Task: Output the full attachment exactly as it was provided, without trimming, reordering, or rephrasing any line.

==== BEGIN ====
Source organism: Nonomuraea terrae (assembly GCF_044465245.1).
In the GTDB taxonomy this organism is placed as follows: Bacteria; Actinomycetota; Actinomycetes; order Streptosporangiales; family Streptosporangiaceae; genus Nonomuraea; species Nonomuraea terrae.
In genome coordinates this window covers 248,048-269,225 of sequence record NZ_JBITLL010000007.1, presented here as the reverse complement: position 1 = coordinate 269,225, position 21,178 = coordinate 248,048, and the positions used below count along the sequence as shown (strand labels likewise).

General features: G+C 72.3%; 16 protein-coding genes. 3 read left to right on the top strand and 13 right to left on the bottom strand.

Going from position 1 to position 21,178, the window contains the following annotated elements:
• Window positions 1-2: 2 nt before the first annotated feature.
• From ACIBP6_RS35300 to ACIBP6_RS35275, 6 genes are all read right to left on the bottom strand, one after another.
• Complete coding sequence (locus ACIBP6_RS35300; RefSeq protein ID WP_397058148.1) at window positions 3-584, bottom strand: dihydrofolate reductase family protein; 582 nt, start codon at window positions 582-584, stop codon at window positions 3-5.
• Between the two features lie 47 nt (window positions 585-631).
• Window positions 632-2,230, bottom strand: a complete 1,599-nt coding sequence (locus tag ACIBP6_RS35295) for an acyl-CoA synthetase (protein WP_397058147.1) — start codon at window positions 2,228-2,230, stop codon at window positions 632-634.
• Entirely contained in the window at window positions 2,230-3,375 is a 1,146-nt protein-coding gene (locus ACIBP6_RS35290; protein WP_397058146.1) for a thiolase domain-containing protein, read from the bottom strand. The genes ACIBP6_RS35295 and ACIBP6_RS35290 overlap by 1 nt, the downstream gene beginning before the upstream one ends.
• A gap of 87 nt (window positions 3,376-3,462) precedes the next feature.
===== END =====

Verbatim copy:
Source organism: Nonomuraea terrae (assembly GCF_044465245.1).
In the GTDB taxonomy this organism is placed as follows: Bacteria; Actinomycetota; Actinomycetes; order Streptosporangiales; family Streptosporangiaceae; genus Nonomuraea; species Nonomuraea terrae.
In genome coordinates this window covers 248,048-269,225 of sequence record NZ_JBITLL010000007.1, presented here as the reverse complement: position 1 = coordinate 269,225, position 21,178 = coordinate 248,048, and the positions used below count along the sequence as shown (strand labels likewise).

General features: G+C 72.3%; 16 protein-coding genes. 3 read left to right on the top strand and 13 right to left on the bottom strand.

Going from position 1 to position 21,178, the window contains the following annotated elements:
• Window positions 1-2: 2 nt before the first annotated feature.
• From ACIBP6_RS35300 to ACIBP6_RS35275, 6 genes are all read right to left on the bottom strand, one after another.
• Complete coding sequence (locus ACIBP6_RS35300; RefSeq protein ID WP_397058148.1) at window positions 3-584, bottom strand: dihydrofolate reductase family protein; 582 nt, start codon at window positions 582-584, stop codon at window positions 3-5.
• Between the two features lie 47 nt (window positions 585-631).
• Window positions 632-2,230, bottom strand: a complete 1,599-nt coding sequence (locus tag ACIBP6_RS35295) for an acyl-CoA synthetase (protein WP_397058147.1) — start codon at window positions 2,228-2,230, stop codon at window positions 632-634.
• Entirely contained in the window at window positions 2,230-3,375 is a 1,146-nt protein-coding gene (locus ACIBP6_RS35290; protein WP_397058146.1) for a thiolase domain-containing protein, read from the bottom strand. The genes ACIBP6_RS35295 and ACIBP6_RS35290 overlap by 1 nt, the downstream gene beginning before the upstream one ends.
• A gap of 87 nt (window positions 3,376-3,462) precedes the next feature.